Hong Kong's pro-democracy opposition won a landslide victory in Sunday's district council elections.
This comes as a clear rebuke to city leader Carrie Lam over her handling of recent violent protests in the country.
Some votes were still being counted early today, but Hong Kong media tallied that the pro-democracy camp had won a commanding majority in the vote for 452 district council seats.
The results could force the communist central government in Beijing to rethink how to handle the unrest, which is now in its sixth month in Hong Kong.
The election results are seen as a test of public support for anti-government protests that have persisted since June between thousands of people in Hong Kong and their government which now answers to the central government in China.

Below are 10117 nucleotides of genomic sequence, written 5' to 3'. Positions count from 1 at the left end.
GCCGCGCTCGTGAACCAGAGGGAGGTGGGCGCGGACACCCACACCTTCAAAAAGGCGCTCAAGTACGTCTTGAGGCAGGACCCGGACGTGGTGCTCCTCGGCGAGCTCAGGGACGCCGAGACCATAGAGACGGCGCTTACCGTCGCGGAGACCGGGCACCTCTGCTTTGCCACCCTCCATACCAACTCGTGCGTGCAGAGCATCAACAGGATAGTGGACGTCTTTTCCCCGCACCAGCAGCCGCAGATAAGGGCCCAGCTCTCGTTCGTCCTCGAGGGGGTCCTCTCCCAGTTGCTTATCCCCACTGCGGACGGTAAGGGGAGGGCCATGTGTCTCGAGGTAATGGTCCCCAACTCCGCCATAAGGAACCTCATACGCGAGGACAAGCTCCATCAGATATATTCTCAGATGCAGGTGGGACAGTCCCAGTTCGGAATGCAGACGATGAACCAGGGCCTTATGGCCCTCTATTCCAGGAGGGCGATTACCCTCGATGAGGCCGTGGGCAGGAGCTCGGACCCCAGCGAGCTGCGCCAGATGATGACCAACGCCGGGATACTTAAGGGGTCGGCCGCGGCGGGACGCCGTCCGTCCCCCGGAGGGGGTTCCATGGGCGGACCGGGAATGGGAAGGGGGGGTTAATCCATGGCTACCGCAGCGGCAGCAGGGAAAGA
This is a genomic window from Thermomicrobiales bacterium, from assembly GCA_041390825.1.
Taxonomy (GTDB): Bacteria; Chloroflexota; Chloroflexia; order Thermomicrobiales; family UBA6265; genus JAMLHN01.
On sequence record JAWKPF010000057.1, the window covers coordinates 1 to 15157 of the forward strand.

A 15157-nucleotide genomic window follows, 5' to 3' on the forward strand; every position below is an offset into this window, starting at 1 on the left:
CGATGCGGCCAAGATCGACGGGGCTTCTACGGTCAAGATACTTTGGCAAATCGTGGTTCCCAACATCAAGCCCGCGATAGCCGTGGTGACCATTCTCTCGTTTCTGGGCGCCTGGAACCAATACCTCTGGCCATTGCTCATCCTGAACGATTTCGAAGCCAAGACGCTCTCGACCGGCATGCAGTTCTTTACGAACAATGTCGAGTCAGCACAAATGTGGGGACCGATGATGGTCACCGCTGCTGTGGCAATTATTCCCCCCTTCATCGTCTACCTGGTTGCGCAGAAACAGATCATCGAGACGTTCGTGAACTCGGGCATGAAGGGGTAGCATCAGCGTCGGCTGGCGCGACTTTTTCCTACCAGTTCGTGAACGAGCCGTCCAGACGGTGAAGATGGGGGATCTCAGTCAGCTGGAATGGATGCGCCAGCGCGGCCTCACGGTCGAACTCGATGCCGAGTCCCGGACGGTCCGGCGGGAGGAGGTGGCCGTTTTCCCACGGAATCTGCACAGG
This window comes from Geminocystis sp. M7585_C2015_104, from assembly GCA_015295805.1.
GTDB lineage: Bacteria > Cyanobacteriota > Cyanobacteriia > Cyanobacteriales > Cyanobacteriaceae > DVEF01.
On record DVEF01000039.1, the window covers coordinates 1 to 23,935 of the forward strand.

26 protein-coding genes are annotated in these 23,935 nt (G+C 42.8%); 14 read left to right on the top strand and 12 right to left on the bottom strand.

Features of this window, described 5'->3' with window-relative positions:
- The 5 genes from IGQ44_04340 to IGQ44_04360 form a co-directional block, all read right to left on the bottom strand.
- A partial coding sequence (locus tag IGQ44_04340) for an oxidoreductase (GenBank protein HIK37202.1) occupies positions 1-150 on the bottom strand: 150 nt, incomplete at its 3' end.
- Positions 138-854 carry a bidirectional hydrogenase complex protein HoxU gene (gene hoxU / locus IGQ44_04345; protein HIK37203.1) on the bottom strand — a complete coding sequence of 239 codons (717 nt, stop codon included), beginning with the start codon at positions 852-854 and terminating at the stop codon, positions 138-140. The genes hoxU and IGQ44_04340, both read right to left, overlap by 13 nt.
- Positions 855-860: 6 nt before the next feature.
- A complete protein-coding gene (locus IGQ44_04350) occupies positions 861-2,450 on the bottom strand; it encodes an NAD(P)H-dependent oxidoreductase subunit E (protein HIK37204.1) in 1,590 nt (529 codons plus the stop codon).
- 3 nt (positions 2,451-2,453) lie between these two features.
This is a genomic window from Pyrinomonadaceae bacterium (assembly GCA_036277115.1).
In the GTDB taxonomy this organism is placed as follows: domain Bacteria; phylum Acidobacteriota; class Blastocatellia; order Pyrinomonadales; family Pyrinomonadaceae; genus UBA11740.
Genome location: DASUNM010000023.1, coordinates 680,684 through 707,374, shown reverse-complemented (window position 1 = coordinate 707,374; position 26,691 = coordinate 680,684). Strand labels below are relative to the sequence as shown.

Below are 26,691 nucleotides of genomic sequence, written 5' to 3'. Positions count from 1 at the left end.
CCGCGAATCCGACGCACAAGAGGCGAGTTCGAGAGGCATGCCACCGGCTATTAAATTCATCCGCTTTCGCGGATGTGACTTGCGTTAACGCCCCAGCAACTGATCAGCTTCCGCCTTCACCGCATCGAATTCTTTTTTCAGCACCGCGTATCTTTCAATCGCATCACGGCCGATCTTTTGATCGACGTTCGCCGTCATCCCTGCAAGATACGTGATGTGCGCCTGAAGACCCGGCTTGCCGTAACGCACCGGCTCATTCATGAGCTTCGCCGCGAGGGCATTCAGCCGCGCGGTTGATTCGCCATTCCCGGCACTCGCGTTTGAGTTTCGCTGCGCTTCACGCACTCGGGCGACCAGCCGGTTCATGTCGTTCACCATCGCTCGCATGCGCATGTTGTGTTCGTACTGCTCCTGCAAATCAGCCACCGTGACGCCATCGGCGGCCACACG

Many say Lam must heed the demands of protesters including free elections for the city's leader and legislature, and they want an independent probe into police brutality.
Dr. Chung Kim Wah, assistant professor of Social Policy, Social Welfare and Community Development at Hong Kong Polytechnic University, said,
"The pro-democracy camp has won a landslide victory on this DB (district board) election and that indicates strongly to the government that people are unhappy on the existing arrangement, existing strategy for the government to handle the issue."
In the meantime, a group of newly-elected pro-democracy legislators gathered near Polytechnic University where protesters had taken siege.
More than 1,000 protesters surrendered after clashes with police.
Meanwhile, Lam says her government respects the results of the election and will listen to and seriously reflect on the opinions of members of the public.